Beshear announces 3 new companies to manage Medicaid statewide, narrowly balances '12 Medicaid budget

07/07/2011 01:21 PM

FRANKFORT — Democratic Gov. Steve Beshear has made good on his promise to balance the Medicaid budget within itself, leaving a $200,000 surplus in the Medicaid budget for fiscal year 2012.

Beshear announced three companies, CoventryCares, WellCare and Centene Corp. of Missouri would create three Kentucky-based companies to manage Medicaid statewide.

The contract of Passport, which manages Medicaid in Louisville and 15 surrounding counties, was renewed for one year. The other three companies have three-year contracts.

If a federal waiver for the proposal is granted, Kentucky Medicaid patients could start enrolling with one of the three companies starting Oct. 1.

The announced plan is projected to save $97.5 million in fiscal year 2011, coming barely over the $97.3 million that was budgeted for by the General Assembly. For the length of the three year contracts, a $700,000 surplus was created, with $339.3 million in savings to cover a $338.6 million hole.

The plan would save $1.3 billion over the life of the contracts, Beshear said.

Beshear also took the opportunity to take a veiled shot at his Republican gubernatorial opponent, David Williams, who led a charge with his fellow Senate Republicans to implement across the board cuts in the general budget to make up for the Medicaid shortfall.

The Senate Republicans were foiled when the House surprisingly passed their plan and adjourned out of a special session early to allow Beshear to veto any measure he didn’t approve of. Beshear vetoed all of the Senate’s plan.

Having achieved the measure of savings he promised, Beshear said it showed across the board cuts were unnecessary and that the savings he promised were real.

And he furthered that thought by saying that trimming a budget is best accomplished by small, precise cuts instead of taking a “meat axe” to it.

In a release sent out yesterday, Williams disputed Beshear’s math and said that in reality, Beshear proved Williams point by not announcing the plans on July 1.

Williams said Beshear missed his original mark of $140 million in savings in fiscal year 2012 and that the new numbers show a $122 million miscalculation.

“As of this date, not one Kentucky Medicaid recipient is enrolled in a plan and the Governor now says he saved $52 million during the past year which is needed to pay Medicaid fee for services through October,” Williams said in the release. “It’s highly suspicious how the Governor could achieve $52 million in savings during the past three months when he couldn’t achieve all of the $125 million in savings he originally promised. Once again, the Governor’s history of playing fast and loose with budget numbers is on display.”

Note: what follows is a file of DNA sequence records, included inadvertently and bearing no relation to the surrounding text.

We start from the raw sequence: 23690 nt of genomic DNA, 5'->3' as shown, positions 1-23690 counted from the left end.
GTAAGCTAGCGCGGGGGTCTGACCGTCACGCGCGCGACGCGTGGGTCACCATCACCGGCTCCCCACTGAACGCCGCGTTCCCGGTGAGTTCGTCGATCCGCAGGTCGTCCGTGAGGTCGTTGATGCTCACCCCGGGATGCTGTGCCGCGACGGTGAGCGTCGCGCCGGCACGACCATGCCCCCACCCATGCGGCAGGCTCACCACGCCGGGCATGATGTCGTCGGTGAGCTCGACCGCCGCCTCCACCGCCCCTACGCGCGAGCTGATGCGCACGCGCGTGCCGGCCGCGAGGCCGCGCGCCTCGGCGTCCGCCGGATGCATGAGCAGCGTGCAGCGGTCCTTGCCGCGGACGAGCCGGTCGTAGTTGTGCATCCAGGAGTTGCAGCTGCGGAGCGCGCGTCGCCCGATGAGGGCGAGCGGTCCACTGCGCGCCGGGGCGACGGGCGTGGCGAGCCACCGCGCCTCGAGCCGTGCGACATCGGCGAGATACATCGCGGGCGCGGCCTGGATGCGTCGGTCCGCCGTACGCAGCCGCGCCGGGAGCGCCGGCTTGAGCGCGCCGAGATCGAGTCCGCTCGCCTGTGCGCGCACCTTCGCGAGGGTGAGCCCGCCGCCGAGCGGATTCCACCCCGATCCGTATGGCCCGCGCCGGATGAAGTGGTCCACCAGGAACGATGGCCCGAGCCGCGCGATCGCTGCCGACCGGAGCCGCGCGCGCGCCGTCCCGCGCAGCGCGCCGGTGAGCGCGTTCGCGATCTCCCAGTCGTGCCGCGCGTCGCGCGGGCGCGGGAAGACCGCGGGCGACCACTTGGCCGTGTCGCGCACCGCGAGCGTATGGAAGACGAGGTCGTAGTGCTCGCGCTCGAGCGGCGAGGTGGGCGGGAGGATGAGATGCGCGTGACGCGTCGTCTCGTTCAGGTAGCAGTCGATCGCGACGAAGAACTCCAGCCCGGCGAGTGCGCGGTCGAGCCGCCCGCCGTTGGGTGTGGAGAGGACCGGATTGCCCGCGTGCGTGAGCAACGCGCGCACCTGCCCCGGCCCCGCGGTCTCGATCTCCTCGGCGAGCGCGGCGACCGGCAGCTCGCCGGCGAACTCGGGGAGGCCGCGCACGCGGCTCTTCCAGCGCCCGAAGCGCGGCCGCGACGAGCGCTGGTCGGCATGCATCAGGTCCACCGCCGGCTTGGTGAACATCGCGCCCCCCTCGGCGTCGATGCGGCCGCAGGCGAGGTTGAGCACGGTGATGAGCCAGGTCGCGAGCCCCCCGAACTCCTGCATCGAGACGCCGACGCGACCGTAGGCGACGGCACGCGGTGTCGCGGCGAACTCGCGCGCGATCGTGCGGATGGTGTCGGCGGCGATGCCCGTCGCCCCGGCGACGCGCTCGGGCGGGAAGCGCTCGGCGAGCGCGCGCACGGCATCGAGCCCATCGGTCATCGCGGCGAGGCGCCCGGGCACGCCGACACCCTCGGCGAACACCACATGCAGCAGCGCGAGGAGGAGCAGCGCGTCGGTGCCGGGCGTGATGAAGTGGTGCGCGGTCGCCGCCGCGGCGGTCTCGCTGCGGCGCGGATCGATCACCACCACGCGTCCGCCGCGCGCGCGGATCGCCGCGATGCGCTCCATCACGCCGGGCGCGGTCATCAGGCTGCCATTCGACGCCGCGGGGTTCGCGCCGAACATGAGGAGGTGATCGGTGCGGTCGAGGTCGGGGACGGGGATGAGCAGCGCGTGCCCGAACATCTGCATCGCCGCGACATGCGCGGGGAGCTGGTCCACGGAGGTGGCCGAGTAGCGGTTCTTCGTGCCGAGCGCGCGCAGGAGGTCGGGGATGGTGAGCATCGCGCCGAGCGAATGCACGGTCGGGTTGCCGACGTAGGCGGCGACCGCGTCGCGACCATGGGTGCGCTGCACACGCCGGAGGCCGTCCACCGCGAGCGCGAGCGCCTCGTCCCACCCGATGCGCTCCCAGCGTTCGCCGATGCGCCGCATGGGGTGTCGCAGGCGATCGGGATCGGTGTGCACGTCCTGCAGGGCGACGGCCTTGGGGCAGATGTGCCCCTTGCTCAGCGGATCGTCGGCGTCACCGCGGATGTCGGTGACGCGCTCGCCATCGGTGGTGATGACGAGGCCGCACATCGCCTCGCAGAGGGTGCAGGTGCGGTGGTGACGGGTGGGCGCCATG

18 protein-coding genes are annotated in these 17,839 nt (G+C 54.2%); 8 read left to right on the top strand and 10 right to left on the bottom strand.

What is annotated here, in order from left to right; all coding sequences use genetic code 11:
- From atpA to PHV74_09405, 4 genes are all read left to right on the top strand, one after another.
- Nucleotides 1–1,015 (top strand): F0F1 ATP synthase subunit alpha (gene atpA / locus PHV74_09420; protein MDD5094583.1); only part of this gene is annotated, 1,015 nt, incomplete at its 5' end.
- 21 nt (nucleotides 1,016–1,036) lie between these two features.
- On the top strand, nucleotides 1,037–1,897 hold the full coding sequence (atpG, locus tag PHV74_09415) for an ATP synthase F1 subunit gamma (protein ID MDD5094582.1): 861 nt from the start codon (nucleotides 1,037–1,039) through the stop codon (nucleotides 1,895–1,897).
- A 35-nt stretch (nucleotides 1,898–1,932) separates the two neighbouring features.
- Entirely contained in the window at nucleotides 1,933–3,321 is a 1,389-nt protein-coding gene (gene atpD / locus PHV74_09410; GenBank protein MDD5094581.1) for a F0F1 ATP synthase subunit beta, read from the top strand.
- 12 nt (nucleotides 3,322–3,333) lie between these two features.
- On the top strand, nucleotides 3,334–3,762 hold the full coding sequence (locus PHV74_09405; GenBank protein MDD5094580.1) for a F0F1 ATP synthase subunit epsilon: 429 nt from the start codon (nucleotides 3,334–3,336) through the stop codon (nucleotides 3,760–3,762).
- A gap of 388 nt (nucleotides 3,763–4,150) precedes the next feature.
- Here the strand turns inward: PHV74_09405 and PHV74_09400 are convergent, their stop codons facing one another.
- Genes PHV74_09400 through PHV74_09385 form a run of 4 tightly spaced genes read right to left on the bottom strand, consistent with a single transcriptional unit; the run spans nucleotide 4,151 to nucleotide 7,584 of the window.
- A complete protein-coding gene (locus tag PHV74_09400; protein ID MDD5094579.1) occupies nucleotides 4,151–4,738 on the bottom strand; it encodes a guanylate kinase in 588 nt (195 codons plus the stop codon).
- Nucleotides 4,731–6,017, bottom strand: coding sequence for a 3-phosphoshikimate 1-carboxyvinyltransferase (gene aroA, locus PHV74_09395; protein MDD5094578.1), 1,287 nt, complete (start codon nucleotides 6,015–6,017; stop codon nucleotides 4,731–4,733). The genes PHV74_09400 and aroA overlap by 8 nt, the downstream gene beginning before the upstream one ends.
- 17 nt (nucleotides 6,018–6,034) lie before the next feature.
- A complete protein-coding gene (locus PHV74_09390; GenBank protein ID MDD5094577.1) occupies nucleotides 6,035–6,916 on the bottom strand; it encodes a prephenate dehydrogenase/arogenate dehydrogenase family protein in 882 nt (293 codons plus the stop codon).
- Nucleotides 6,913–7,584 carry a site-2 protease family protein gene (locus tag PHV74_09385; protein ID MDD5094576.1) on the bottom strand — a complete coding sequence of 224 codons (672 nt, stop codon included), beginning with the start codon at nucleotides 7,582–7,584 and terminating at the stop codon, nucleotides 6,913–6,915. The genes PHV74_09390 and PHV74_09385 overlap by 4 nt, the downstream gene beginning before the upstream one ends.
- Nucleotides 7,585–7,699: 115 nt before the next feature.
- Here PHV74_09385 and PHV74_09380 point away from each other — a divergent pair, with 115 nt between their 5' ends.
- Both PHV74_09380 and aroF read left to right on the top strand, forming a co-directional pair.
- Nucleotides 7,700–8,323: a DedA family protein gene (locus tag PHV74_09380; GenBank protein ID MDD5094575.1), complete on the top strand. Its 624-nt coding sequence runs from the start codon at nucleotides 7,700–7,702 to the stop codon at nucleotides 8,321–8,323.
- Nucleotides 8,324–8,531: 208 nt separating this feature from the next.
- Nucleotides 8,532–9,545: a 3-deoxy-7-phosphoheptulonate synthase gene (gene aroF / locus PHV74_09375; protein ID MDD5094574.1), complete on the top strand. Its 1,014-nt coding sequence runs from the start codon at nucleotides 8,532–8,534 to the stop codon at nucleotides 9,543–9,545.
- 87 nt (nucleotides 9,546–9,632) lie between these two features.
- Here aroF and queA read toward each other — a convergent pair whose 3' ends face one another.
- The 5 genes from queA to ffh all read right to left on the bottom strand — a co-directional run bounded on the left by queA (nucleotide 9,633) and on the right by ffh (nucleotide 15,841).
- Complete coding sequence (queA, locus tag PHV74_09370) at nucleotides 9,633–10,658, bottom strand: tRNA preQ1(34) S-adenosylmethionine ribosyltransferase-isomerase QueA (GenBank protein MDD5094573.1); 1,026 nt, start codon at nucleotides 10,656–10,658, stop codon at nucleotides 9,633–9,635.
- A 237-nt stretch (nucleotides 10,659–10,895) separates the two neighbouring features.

And Williams said he doesn’t think Beshear will be able to get the three new companies up and enrolling by Oct. 1.

“In short, there is no certainty that provider systems can be set up and in place by October 1 nor is there any certainty that any true savings can be realized,” Williams said. “If it is true that $1.3 billion can be saved over the next three years, one can only wonder what took Governor Beshear so long to implement this plan.”

House Speaker Greg Stumbo agreed with Beshear in a statement, saying the approach he and the governor took proved to be the correct way.

“Today’s announcement is concrete proof of two things: First, that Governor Beshear and the House took the right approach earlier this year when we fought to make up the Medicaid shortfall within that program and not needlessly cut classroom funding or other necessary state services; and, second, that the House was right to let the governor manage this situation as his predecessors have done in the past,” Stumbo said. “Having said that, the General Assembly will maintain diligent oversight of this historic transition to ensure that proper care is maintained statewide and that the savings are realized.”

The new contracts are expected to create 543 jobs, related to the three new Kentucky-based offices being opened. CoventryCares is expected to create 63 jobs, WellCare will create 280 jobs and Centene Corp. will create 200 jobs, Beshear said.

Additionally, the Cabinet for Health and Family Services will receive monthly, quarterly and annual reports from the managed care companies in order to make the contracts transparent, Beshear said.

-Reporting by Kenny Colston and Don Weber. Video production by Don Weber.


Subscribe to email updates.

Subscribe and get the latest political intelligence delivered to your inbox.